AUTO #15 HELP IS AT HAND | Federation Internationale de l'Automobile


  • gb
From the crowded streets of Tanzania and Nepal to the race circuits of the Bahamas and the Philippines, the FIA Grant Programmes are dedicated to taking action to save lives on the road and to develop motor sport at grassroots level

The FIA has two pillars – Mobility and Sport – charged with the development of safe, clean and fair motoring and motor sport around the world. To support the goals of each pillar, the Federation has initiated dedicate grant programmes designed to bring about change.
On the world’s roads the battle to improve safety is one conducted on many fronts. At its most elevated it involves building the political will to drive through change at governmental level. However, beyond the rarefied confines of parliamentary chambers the impact is most acutely felt at grassroots level, in campaigning to change hearts and minds on the roads where some 1.3 million people are killed each year.
In 2013, for example, in conjunction with the World Health Organisation, action took place in a host of locations deemed to be among the most dangerous for pedestrians. From Rome to Santiago, from Minsk to Brussels and through campaigns in countries such as India, Israel, Moldavia and Nigeria, road safety initiatives staged as part of the United Nations Global Road Safety Week targeted those who tackle roads on foot.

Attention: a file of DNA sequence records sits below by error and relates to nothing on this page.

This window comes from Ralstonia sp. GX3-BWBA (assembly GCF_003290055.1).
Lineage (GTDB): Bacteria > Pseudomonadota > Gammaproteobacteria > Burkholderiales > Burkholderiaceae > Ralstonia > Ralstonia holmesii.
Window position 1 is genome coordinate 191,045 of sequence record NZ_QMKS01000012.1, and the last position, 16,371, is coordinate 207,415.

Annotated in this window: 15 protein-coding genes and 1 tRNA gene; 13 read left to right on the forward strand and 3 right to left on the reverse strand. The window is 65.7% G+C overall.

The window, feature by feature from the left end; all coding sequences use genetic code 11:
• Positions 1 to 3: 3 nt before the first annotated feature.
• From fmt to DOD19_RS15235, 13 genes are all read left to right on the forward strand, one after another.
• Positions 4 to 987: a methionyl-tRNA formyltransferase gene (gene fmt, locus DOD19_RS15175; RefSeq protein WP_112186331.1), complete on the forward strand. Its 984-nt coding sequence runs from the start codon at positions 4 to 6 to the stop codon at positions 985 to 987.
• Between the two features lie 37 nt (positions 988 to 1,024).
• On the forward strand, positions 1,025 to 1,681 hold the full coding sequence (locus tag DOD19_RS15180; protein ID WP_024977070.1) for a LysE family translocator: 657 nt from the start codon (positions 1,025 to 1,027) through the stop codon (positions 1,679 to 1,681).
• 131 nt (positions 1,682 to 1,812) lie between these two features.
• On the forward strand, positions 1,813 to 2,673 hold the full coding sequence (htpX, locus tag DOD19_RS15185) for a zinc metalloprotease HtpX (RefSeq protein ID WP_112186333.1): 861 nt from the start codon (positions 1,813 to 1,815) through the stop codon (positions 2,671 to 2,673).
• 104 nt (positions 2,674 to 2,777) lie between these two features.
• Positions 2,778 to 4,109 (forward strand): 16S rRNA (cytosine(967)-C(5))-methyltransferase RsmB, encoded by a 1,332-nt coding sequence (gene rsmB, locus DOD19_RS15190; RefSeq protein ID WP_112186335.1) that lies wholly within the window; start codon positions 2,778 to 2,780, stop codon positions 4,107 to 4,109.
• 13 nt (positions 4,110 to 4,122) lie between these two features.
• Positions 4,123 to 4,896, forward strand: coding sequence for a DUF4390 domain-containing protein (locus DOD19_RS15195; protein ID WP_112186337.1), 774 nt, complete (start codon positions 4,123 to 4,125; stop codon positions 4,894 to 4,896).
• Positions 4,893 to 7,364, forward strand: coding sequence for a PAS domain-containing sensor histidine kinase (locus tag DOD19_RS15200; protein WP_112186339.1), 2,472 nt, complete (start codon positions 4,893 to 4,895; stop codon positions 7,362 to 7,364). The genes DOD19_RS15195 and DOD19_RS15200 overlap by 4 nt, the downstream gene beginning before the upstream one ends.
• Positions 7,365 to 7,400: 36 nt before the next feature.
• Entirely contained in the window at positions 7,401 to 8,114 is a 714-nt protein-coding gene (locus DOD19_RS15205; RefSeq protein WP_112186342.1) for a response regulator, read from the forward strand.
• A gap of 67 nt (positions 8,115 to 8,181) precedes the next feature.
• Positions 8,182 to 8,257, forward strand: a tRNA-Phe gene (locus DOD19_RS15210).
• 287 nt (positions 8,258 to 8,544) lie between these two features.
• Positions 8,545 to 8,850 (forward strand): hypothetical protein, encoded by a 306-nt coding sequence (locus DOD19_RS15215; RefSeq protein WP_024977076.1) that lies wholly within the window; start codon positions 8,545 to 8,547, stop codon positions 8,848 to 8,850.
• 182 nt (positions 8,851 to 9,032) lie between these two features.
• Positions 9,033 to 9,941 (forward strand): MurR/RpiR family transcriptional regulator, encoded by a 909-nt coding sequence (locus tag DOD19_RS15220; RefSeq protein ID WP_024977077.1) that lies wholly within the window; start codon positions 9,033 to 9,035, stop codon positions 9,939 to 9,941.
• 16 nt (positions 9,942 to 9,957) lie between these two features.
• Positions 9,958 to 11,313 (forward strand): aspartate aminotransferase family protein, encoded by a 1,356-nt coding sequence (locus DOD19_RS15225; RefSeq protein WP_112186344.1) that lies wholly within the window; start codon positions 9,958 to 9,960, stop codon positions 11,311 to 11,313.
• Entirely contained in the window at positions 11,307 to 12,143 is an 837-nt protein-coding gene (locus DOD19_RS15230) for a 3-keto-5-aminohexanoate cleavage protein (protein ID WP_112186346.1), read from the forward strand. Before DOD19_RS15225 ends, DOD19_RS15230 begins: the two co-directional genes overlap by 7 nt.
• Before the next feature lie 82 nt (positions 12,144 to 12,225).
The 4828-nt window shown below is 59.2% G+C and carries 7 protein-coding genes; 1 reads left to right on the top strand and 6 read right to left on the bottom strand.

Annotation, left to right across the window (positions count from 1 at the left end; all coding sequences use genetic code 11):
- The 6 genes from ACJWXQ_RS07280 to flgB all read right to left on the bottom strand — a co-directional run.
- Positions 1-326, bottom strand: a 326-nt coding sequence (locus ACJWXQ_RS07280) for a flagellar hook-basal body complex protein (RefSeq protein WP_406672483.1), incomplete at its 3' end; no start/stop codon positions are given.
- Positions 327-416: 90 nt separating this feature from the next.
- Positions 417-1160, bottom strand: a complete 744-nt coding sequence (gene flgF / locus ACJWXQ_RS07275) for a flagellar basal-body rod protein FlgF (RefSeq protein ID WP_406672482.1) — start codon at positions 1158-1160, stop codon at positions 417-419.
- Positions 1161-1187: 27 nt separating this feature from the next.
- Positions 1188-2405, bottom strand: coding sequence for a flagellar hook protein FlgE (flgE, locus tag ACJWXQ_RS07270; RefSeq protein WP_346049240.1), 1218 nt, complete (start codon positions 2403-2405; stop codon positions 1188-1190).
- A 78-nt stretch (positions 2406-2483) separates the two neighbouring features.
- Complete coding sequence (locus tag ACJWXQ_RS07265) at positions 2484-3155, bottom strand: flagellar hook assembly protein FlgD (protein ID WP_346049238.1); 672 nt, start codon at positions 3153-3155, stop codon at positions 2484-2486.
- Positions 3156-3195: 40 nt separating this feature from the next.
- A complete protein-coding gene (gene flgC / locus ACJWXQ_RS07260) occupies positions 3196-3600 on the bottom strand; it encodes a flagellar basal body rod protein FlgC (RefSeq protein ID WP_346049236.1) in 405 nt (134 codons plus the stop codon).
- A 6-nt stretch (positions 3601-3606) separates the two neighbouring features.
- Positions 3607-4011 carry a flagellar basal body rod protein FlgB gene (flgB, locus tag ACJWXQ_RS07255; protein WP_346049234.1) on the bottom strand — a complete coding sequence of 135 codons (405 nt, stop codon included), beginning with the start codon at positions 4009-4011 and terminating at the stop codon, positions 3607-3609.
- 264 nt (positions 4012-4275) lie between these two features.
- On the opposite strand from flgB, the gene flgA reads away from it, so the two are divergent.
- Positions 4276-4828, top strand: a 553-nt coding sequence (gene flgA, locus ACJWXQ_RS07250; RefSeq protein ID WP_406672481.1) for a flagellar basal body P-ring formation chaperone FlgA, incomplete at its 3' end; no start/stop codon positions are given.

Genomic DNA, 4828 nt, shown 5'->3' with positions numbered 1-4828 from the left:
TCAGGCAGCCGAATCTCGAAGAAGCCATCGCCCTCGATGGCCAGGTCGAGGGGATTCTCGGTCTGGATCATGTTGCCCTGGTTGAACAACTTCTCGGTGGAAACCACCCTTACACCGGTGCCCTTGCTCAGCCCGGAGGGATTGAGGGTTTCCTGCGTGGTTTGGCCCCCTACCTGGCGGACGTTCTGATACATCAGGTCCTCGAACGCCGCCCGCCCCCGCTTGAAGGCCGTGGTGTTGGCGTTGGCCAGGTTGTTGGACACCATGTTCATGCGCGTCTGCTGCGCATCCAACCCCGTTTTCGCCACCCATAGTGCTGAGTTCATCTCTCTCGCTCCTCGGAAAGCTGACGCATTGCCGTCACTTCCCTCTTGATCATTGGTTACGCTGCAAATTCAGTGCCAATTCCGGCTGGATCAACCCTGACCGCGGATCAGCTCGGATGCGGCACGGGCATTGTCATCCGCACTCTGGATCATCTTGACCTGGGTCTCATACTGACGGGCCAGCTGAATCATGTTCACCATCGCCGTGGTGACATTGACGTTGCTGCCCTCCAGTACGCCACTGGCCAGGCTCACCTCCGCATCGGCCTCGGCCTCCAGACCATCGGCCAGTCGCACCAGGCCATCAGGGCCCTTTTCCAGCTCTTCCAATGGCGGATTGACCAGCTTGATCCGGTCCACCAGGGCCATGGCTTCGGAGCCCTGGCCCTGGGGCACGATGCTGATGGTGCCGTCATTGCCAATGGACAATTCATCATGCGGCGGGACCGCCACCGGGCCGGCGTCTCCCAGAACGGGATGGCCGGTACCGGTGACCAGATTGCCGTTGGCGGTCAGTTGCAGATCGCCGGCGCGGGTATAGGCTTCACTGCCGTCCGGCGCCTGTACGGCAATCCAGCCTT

The programmes are as diverse as the issues that demand action. In Bogota, FIA member club the Automobile Club de Colombia constructed a ‘Pedagogic City Traffic Park’ to raise awareness among schoolchildren about safety for all road users. The ‘park’ was visited by over 100 schools for a day of road education and the activity contributed to a 71 per cent drop in road accidents among under 17s, according to estimates from the Bogota Mobility Department.In Germany, one of the world’s largest motoring organisations, the Allgemeiner Deutscher Automobile-Club (ADAC), established a training programme and an action plan for fire service and ambulance crews who respond to road traffic accidents. The programme was then also implemented by fellow FIA memberclubs in Austria, France, Switzerland, Spain and Romania. Meanwhile, in Nepal, a road safety awareness campaign aimed at children, set up by the Nepalese Automobile Sports Association, reached more than 150,000 youngsters.Twenty more programmes are being created in 2016 to provide a practical follow-up to the UN’s #SaveKidsLives campaign, co-ordinated by the United Nations Road Safety Collaboration, aimed at reaching a target of a million signatures in support of the Child Declaration for Road Safety.These are just a few examples of projects set up in the past or in the current year thanks to the FIA Road Safety Grant Programme, established in 2012 and still operational today.